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What are your unpopular opinions about health / fitness?

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  • stevencloser
    stevencloser Posts: 8,917 Member
    But that's far from the only reason. From that same source:
    Scientists and researchers rely on mice and rats for several reasons. One is convenience: rodents are small, easily housed and maintained, and adapt well to new surroundings. They also reproduce quickly and have a short lifespan of two to three years, so several generations of mice can be observed in a relatively short period of time.

    Mice and rats are also relatively inexpensive and can be bought in large quantities from commercial producers that breed rodents specifically for research. The rodents are also generally mild-tempered and docile, making them easy for researchers to handle, although some types of mice and rats can be more difficult to restrain than others.

    Most of the mice and rats used in medical trials are inbred so that, other than sex differences, they are almost identical genetically. This helps make the results of medical trials more uniform, according to the National Human Genome Research Institute. As a minimum requirement, mice used in experiments must be of the same purebred species.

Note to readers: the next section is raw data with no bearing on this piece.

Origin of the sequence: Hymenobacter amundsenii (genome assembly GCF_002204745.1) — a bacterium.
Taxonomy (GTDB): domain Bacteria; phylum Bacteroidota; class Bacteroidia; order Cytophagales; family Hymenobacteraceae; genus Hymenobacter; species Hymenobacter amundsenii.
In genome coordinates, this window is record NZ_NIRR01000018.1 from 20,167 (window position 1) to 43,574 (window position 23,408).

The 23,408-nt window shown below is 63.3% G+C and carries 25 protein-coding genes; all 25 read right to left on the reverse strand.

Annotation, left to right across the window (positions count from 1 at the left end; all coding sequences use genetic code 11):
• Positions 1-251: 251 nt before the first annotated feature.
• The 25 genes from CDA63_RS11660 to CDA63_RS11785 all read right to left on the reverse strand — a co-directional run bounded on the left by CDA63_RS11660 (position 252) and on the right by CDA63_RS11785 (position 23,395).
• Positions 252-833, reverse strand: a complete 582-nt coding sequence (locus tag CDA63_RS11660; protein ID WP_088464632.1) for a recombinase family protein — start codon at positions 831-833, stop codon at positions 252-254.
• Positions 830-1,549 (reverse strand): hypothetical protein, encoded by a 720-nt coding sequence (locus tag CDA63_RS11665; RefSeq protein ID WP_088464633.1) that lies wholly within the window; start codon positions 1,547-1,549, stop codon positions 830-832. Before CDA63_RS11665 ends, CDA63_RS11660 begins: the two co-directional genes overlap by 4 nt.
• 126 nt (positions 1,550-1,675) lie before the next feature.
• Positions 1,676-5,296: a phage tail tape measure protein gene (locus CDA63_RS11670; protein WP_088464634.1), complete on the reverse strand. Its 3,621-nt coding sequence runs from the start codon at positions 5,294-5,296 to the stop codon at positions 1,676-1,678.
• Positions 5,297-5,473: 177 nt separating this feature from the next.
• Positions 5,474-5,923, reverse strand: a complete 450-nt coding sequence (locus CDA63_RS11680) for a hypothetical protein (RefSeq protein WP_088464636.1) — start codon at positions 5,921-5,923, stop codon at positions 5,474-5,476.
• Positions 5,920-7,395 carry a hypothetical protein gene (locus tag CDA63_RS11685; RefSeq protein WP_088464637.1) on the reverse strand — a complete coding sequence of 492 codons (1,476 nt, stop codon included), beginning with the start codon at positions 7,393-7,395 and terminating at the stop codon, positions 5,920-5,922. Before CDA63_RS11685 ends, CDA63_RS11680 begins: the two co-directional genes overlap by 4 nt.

So, besides the reason you quoted above, they're cheap, easy to house and maintain, adaptable, short-lived, malleable, and frequently inbred. I don't think these other factors irrelevant, if @stanmann571 is correct in stating that
    animal trials. especially mice, have almost zero correlation or relevance to human metabolic behavior.
    .

    Yup.

    https://www.ncbi.nlm.nih.gov/pmc/articles/PMC2642860/
  • theresejesu
    theresejesu Posts: 120 Member
    Here is something interesting about salt. Evidently a higher salt intake can trigger fat burning. I read a news article recently where cosmonauts who were being given salt tablets in space to decrease fluid intake, were finding they were outputting more water in their urine than they could account for with intake. They were also finding they needed a higher caloric intake to maintain their weight.

    This was extremely puzzling until it was realized that the ingestion of salt at that level was triggering the burning of stored fat, which released the water stored with it, which then was adding to their hydration.